The bad boss--we've all had one. Good ones, too, one hopes. There's no question that the culture of state legislative agencies (all organizations, for that matter) is defined by the behavior of their managers. Unfortunately, too few legislative managers focus on their management roles and responsibilities, instead sticking to the specialization, knowledge and skills they mastered on their way up the career ladder. And too few legislative staff groups recognize, train and promote staff based on their abilities to be good managers.
NCSL has studied the role of staff in many states and conducted numerous workshops on manager performance. The patterns are clear, and the consequences are real. When staff groups ignore the critical need to promote and reward good managers, they become vulnerable to legislators' dissatisfaction with their services, higher employee turnover and a decline in overall effectiveness.
"Replacing a boss who is in the lower 10th percentile of boss quality with one who is at the 90th percentile increases a team's total output by about the same amount as would adding one worker to a nine-member team," write the authors of the 2014 paper "The Value of Bosses." And numerous national surveys and studies, from the Gallup Poll to the Society for Human Resource Management, agree: The top reason employees quit their jobs is dissatisfaction with their bosses, not their paychecks. Here are six vital traits great managers share.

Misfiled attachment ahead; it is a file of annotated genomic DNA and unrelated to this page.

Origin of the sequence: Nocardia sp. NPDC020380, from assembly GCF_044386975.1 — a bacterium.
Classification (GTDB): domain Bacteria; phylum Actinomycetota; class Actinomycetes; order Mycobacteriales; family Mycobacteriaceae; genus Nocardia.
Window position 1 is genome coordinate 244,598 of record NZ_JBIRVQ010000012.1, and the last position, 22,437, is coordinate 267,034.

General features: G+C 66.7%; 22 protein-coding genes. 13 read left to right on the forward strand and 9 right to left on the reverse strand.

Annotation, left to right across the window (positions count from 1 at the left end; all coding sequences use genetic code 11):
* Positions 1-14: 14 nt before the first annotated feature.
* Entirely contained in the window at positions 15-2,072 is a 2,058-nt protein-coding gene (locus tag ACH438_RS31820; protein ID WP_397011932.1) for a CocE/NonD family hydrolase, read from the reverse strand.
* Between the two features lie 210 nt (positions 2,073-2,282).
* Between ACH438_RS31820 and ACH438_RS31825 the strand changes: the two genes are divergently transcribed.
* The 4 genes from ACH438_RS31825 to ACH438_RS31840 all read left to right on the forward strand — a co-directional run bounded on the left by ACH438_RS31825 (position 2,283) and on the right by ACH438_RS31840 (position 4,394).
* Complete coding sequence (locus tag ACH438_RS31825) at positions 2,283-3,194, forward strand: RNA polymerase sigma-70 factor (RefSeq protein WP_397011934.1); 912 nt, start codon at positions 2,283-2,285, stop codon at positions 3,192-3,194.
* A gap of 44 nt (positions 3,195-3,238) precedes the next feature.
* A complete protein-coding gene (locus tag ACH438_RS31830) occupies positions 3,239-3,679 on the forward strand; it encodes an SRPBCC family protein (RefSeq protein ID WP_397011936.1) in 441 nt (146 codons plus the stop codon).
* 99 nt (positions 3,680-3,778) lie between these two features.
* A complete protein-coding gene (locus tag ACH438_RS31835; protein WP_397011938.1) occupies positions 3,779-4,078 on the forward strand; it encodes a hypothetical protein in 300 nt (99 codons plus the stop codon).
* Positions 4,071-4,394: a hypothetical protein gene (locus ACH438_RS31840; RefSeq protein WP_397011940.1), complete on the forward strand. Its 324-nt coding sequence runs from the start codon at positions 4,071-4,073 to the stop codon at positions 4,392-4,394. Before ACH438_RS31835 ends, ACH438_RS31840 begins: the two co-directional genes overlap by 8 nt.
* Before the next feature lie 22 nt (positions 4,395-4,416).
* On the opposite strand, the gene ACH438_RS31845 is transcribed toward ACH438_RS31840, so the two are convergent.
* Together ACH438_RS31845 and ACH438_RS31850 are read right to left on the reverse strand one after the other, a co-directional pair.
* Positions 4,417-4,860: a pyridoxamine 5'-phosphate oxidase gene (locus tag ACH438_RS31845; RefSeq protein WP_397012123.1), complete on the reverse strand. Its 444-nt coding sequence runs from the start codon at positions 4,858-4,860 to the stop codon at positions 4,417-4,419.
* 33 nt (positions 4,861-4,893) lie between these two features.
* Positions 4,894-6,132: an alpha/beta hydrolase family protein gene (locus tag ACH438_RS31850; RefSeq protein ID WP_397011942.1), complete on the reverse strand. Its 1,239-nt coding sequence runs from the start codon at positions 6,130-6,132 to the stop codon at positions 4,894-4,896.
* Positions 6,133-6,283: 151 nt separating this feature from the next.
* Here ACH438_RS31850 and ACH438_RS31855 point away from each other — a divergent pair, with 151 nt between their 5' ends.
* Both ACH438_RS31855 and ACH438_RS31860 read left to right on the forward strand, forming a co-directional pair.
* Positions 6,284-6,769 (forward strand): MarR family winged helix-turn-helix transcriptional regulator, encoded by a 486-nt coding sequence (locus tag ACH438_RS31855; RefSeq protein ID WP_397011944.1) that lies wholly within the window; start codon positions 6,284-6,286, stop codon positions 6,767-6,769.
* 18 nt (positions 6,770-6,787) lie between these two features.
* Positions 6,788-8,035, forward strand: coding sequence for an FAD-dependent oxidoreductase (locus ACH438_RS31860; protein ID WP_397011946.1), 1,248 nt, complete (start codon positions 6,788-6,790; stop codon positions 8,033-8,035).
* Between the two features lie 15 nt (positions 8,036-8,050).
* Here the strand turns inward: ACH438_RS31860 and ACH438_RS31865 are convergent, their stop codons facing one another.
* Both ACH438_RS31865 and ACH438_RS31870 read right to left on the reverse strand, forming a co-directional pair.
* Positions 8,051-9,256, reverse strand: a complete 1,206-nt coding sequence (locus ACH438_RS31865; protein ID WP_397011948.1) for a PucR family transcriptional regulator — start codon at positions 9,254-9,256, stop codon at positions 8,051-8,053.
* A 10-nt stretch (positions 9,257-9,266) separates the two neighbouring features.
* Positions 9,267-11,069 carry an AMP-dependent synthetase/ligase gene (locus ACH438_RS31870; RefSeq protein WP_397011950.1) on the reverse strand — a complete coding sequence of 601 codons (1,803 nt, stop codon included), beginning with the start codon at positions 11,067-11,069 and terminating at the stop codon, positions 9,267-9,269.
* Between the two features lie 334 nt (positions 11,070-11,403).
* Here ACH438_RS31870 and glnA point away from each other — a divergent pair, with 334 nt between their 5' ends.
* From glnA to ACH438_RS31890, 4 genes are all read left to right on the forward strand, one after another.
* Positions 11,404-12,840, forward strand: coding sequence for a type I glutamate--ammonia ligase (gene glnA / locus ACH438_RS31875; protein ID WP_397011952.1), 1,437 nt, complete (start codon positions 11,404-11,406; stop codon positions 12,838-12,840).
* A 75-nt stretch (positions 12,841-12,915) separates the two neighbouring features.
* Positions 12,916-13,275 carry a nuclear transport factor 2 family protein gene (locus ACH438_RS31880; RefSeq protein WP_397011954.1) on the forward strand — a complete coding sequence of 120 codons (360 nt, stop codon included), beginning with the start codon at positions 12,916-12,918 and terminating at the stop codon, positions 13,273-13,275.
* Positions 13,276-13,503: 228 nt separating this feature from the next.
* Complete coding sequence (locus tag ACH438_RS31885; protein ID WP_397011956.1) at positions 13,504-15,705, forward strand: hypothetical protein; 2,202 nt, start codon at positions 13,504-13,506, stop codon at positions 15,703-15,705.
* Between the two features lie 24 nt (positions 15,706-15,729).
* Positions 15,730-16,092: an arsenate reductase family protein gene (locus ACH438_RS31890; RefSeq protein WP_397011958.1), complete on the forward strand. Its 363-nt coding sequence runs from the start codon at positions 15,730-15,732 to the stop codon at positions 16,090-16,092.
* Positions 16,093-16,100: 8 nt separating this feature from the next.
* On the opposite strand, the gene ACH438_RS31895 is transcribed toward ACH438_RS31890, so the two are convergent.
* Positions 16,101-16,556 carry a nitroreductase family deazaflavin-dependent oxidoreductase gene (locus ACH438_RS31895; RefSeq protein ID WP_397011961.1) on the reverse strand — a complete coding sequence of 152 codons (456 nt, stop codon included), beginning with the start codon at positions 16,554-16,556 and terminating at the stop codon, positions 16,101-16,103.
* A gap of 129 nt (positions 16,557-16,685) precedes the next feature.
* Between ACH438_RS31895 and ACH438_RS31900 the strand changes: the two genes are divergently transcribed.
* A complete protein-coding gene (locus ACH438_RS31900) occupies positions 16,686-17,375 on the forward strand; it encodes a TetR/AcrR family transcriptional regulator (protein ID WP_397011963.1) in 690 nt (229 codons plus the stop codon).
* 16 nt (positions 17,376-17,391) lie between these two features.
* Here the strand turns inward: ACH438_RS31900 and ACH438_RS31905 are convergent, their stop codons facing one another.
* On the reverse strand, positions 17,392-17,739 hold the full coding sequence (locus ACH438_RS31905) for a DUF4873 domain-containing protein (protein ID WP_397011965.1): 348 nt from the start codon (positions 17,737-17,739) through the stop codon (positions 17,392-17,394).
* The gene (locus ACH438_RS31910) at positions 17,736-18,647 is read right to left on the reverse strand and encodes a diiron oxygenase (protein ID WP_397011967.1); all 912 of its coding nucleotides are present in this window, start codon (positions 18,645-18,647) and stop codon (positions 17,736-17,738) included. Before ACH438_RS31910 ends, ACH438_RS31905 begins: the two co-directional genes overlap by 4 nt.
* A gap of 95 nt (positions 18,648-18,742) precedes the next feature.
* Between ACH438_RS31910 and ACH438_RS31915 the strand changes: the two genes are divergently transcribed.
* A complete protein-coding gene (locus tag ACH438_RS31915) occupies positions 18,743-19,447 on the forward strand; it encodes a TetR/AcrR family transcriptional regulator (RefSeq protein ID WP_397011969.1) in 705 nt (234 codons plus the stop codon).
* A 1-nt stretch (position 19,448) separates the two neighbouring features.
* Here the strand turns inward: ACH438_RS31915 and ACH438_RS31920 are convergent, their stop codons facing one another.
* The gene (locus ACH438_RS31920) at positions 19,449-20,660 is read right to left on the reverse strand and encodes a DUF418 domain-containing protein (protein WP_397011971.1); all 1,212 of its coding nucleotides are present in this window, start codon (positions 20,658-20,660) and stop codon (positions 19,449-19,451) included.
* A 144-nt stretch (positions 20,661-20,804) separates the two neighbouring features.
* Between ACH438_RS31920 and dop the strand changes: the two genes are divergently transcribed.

Great Communication Skills
"Communication is the act of the recipient."
Peter Drucker, author and management guru
Legislative staff want and need communication with their managers that is clearly articulated, rich in content and relevant to the work. In too many legislative workplaces, managers fall short.
Much of the communication deficit appears to be rooted in the adage that "information is power" and in similarly outdated "need to know" and "in the loop" notions about information ownership, hierarchy and distribution. Communication is an everyday job, with many nuances requiring skill and practice to perfect. Great communicators:
Focus on key messages. Effective managers are selective in what they communicate. They don't spam employees with repetitious emails, announcements and content that is not central to the work and goals of the group. Instead, they focus on what is meaningful and important for their employees to know to succeed. When managers ensure their employees know all they need to know about their work and workplace, everyone benefits.
Make it personal. No amount of email, memoranda or forms can substitute for face time between managers and their employees. Managers who are accessible and who make time for conversations about goals, performance, problem solving or brainstorming foster trust and engagement with employees and within their organizations.
Listen intently. Employees...